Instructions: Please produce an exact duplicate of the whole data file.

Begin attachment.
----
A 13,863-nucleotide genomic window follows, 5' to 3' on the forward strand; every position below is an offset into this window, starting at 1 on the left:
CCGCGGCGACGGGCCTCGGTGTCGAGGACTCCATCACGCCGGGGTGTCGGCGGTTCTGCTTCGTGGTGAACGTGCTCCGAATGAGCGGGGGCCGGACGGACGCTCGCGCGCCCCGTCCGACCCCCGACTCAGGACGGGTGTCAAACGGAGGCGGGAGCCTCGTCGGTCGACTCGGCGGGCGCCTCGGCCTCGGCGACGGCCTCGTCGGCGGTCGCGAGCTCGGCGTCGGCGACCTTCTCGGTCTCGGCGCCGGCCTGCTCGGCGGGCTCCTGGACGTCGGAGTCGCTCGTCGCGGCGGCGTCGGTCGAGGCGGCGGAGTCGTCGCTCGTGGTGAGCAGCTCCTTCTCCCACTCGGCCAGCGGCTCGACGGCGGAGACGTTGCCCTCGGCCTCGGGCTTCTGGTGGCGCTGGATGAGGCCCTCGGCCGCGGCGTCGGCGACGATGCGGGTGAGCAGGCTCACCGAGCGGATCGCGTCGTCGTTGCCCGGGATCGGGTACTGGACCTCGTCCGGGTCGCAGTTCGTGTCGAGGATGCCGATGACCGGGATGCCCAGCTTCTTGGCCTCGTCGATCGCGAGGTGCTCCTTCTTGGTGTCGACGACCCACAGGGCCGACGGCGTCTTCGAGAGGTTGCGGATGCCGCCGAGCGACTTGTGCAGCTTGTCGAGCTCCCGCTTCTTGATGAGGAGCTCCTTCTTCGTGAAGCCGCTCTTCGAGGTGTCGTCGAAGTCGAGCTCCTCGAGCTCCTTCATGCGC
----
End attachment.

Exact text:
A 13,863-nucleotide genomic window follows, 5' to 3' on the forward strand; every position below is an offset into this window, starting at 1 on the left:
CCGCGGCGACGGGCCTCGGTGTCGAGGACTCCATCACGCCGGGGTGTCGGCGGTTCTGCTTCGTGGTGAACGTGCTCCGAATGAGCGGGGGCCGGACGGACGCTCGCGCGCCCCGTCCGACCCCCGACTCAGGACGGGTGTCAAACGGAGGCGGGAGCCTCGTCGGTCGACTCGGCGGGCGCCTCGGCCTCGGCGACGGCCTCGTCGGCGGTCGCGAGCTCGGCGTCGGCGACCTTCTCGGTCTCGGCGCCGGCCTGCTCGGCGGGCTCCTGGACGTCGGAGTCGCTCGTCGCGGCGGCGTCGGTCGAGGCGGCGGAGTCGTCGCTCGTGGTGAGCAGCTCCTTCTCCCACTCGGCCAGCGGCTCGACGGCGGAGACGTTGCCCTCGGCCTCGGGCTTCTGGTGGCGCTGGATGAGGCCCTCGGCCGCGGCGTCGGCGACGATGCGGGTGAGCAGGCTCACCGAGCGGATCGCGTCGTCGTTGCCCGGGATCGGGTACTGGACCTCGTCCGGGTCGCAGTTCGTGTCGAGGATGCCGATGACCGGGATGCCCAGCTTCTTGGCCTCGTCGATCGCGAGGTGCTCCTTCTTGGTGTCGACGACCCACAGGGCCGACGGCGTCTTCGAGAGGTTGCGGATGCCGCCGAGCGACTTGTGCAGCTTGTCGAGCTCCCGCTTCTTGATGAGGAGCTCCTTCTTCGTGAAGCCGCTCTTCGAGGTGTCGTCGAAGTCGAGCTCCTCGAGCTCCTTCATGCGC